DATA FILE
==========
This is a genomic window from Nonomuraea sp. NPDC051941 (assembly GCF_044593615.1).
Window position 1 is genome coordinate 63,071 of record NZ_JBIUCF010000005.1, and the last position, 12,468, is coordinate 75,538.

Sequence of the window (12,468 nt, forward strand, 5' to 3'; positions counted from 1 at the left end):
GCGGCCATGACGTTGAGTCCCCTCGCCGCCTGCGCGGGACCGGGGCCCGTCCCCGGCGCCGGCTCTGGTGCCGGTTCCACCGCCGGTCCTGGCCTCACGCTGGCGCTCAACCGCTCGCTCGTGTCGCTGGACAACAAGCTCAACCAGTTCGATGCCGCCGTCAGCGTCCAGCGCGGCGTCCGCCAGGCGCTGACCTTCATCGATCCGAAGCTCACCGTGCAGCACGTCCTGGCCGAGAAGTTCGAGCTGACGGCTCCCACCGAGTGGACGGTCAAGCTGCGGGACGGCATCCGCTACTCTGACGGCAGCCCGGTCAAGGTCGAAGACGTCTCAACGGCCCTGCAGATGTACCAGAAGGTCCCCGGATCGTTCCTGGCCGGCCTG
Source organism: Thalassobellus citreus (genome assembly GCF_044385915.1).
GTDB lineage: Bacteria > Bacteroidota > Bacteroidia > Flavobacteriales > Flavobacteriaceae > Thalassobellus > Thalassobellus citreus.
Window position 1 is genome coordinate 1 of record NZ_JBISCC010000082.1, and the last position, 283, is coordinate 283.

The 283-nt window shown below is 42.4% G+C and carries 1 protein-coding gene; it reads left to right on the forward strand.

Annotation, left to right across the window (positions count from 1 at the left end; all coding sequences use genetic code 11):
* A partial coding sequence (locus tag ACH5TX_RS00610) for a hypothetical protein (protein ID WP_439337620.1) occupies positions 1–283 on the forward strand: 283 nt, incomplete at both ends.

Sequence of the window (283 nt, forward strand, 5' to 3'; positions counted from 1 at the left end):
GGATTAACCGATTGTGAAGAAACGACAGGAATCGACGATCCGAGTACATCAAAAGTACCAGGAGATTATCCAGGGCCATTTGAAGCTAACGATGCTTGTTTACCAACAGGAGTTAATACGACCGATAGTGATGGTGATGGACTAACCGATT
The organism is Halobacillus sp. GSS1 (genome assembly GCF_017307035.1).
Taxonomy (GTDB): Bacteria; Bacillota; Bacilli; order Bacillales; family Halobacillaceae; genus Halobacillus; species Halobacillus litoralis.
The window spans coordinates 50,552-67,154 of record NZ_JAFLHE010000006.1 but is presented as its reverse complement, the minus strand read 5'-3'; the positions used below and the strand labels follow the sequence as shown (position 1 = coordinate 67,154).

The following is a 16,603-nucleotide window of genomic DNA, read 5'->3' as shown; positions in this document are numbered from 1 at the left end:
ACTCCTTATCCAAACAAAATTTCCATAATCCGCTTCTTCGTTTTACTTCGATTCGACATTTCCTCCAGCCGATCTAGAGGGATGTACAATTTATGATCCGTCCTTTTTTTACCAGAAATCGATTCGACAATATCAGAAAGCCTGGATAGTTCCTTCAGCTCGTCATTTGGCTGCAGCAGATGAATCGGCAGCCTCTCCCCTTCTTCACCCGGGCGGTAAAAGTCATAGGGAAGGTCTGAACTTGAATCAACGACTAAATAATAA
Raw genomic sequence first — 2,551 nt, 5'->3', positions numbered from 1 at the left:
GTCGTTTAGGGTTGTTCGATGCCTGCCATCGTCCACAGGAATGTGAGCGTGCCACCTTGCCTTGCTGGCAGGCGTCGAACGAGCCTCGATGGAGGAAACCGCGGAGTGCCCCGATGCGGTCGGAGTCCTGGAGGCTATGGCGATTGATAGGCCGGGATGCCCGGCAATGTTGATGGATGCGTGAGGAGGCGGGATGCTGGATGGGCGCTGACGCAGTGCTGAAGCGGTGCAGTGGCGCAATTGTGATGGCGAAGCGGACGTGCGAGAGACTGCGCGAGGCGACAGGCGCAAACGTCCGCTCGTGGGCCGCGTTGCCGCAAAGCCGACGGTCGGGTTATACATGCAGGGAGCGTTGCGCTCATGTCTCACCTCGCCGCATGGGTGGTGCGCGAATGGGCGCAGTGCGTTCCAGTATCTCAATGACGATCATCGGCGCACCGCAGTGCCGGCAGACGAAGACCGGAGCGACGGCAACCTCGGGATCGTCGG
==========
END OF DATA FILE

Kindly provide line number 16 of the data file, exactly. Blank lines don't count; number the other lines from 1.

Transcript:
The following is a 16,603-nucleotide window of genomic DNA, read 5'->3' as shown; positions in this document are numbered from 1 at the left end: